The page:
6 children’s medical screenings you shouldn’t miss
Even the best pediatricians sometimes leave out important exams and conversations. If your doctor doesn’t cover the following topics, raise them yourself.
A typical pediatrician sees roughly four patients an hour, meaning that most kids get just 15 minutes with the doc for their annual well check. So it’s no surprise that even the best pediatricians sometimes leave out important screenings, exams, and conversations. If your doctor doesn’t cover the following topics, raise them yourself.
When Your Child Is 3
Pediatricians should incorporate age-appropriate information about personal boundaries into the physical exam; it’s one way to help prevent sexual abuse. Dr. Patricia Peters, a pediatrician at Harvard Vanguard Medical Associates’ Wellesley practice, says that before she examines a child’s “private area,” she’ll gently alert him and ask his and his parent’s permission. “I also say, ‘We’re the only people who should be looking here, because this is private,’ ” she explains.
When Your Child Is 9 to 12
Pediatricians are particularly skilled at spotting developmental delays in babies and toddlers, but some problems, such as processing disorders, can escape notice until a child is older, says Dr. Laura De Girolami, a pediatrician at Centre Pediatrics in Brookline. “It’s generally the kids who find strategies on their own to work around their learning disability that get missed,” she says. “Problems might pop up in fourth or fifth grade, when the workload really starts to ramp up.” De Girolami looks for potential problems by asking detailed questions about schoolwork: Which subjects are easy? Which are more difficult?
When Your Child Is 10 and Up
Pediatricians should check regularly with preteens and teens about smartphone and social media use. De Girolami says she attempts to stay up on hot social media tools, such as Instagram, because she finds most parents have trouble keeping current. (Facebook is so 2010.) Parents generally understand the need to limit screen time, De Girolami adds, “but they’re not as aware of the potential detrimental effects of social media.”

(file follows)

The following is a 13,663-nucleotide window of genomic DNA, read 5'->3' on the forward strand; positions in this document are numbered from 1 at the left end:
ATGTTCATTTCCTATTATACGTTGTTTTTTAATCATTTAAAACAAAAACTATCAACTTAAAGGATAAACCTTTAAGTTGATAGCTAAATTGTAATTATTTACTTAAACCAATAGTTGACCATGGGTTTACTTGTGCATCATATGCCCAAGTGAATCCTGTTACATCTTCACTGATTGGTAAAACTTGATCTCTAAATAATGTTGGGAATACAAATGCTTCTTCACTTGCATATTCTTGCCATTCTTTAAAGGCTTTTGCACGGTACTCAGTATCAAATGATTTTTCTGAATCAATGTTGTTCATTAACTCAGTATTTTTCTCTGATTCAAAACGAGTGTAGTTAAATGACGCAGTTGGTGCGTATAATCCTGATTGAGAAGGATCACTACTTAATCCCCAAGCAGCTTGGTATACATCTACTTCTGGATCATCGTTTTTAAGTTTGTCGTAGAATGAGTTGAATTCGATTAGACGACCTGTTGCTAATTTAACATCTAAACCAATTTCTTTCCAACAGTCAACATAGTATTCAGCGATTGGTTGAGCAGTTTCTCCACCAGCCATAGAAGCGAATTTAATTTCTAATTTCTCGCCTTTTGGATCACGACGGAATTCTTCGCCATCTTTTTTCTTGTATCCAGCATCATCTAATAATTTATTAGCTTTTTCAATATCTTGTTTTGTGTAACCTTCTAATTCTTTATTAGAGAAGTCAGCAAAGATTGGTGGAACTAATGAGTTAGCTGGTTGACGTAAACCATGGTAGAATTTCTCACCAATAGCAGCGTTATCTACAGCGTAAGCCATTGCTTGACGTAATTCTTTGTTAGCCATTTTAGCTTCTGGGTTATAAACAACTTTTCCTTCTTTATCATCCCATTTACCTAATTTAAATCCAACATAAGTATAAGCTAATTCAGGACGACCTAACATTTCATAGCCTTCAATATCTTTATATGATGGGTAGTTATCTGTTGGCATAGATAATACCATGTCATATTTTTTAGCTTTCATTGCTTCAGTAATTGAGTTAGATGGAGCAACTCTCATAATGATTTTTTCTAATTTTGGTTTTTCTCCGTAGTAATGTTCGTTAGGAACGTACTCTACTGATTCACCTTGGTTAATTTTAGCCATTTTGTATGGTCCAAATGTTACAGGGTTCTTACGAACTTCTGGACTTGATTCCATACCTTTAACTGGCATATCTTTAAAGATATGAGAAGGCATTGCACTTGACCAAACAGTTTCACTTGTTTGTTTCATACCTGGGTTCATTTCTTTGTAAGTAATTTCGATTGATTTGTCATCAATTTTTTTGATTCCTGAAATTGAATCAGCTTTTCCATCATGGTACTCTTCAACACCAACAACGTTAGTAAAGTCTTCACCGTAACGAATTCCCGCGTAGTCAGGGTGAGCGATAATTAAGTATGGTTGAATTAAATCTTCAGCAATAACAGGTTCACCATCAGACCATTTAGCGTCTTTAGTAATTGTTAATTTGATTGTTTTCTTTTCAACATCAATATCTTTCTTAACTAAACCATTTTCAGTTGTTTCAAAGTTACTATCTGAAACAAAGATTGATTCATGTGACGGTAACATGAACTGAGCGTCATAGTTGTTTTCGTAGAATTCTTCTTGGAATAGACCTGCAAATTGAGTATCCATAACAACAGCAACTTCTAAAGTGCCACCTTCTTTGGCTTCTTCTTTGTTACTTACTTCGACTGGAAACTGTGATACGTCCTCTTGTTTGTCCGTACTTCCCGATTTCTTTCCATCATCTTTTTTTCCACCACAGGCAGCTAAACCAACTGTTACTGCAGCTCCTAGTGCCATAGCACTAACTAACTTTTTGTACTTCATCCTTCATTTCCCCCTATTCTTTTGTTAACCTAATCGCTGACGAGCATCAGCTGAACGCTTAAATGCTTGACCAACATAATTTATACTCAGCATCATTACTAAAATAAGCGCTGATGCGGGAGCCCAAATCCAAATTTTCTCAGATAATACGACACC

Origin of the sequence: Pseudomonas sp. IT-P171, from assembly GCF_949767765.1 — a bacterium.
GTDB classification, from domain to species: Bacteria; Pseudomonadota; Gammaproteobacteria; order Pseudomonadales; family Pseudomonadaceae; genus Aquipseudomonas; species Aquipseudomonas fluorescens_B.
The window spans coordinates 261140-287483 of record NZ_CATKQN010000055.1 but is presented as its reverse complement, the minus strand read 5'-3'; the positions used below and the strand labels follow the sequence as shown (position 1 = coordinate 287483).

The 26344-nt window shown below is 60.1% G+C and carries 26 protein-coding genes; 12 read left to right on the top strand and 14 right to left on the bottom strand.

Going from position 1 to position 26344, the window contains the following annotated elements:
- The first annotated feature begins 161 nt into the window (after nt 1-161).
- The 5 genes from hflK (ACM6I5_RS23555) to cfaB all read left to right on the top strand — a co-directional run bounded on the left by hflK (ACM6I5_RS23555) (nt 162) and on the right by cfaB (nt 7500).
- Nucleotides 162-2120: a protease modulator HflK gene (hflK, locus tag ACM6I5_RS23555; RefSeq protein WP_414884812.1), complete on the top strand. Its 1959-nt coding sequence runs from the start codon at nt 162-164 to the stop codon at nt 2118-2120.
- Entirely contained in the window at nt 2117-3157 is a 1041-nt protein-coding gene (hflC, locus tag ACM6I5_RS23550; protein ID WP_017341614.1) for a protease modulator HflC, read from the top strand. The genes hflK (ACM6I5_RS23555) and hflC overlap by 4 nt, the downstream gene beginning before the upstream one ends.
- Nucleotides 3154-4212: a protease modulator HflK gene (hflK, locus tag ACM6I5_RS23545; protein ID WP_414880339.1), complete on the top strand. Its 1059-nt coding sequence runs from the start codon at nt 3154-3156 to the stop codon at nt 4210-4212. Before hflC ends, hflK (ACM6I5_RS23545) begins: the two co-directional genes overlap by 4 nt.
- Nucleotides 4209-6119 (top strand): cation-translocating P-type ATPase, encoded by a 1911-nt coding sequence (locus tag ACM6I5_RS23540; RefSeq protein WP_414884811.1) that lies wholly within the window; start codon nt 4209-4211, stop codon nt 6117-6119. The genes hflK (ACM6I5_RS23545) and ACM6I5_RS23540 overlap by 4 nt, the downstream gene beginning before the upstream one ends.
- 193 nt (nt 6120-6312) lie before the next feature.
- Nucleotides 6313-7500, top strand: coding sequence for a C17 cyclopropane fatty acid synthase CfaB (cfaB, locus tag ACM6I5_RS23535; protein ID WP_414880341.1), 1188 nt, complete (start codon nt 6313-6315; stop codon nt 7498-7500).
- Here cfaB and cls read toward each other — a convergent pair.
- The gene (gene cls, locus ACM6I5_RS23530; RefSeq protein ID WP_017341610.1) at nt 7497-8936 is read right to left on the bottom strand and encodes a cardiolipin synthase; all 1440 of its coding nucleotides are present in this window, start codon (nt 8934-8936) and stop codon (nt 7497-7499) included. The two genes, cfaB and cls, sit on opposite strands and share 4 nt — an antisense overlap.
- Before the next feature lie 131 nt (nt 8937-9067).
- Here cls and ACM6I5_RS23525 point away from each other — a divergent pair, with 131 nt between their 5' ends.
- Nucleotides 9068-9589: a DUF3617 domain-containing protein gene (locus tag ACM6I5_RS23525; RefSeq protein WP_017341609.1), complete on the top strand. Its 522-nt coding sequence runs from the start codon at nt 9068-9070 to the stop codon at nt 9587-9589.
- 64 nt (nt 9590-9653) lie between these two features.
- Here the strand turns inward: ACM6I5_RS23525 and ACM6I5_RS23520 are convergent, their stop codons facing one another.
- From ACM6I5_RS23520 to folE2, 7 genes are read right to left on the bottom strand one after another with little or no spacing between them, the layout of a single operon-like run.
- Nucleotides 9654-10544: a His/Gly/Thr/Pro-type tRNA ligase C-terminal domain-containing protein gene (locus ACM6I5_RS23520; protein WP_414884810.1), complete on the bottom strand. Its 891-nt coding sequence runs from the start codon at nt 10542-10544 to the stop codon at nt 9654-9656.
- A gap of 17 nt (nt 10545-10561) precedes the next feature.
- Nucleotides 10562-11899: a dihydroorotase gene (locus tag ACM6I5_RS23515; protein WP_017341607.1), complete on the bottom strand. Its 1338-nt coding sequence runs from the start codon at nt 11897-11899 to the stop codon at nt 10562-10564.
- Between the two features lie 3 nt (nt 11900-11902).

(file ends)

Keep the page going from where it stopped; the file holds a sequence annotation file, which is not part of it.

When Your Child Is 11 to 13
Pediatricians should start sending parents out of the room for part of the checkup. “I like to give adolescents a chance to be responsible for their health and well-being,” Peters says. This also allows kids to open up about stressful topics: How do they view their bodies? Do they ever feel depressed? “A lot of kids say ‘yes,’ ” De Girolami says. “And a lot of kids say they’ve thought about hurting themselves.” The practice of “cutting,” in which kids slice their skin with sharp objects to counter stress or other emotional pain, is more common than most parents think, she reports. Kids may confine their wounds to hidden areas. “If you’re 12 or 13, you’re not getting undressed in front of your parents, so it’s really easy for adults to miss,” De Girolami says.
When Your Child Is 13 and Up
Pediatricians should check in about sex. A recent study in JAMA Pediatrics found that fewer than two-thirds of doctors asked teenagers questions related to sex, sexually transmitted diseases, or birth control. Those who did ask spent an average of 36 seconds on birds-and-bees topics. “I think clinicians share many of the same discomforts around discussing sexuality that everybody else in society does,” says Dr. Greg Young of Longwood Pediatrics and president and CEO of the Pediatric Physicians’ Organization at Boston Children’s Hospital. As a result, pediatricians may not “ask some of the specific questions that we really ought to be asking about their sexual customs and behaviors.”
When Your Child Is Any Age
Pediatricians should ask about changes to the parents’ health over the past year, De Girolami recommends. Say you’ve been diagnosed with heart disease, breast cancer, or depression. It’s helpful for the doctor to have that on her radar screen while caring for your child.
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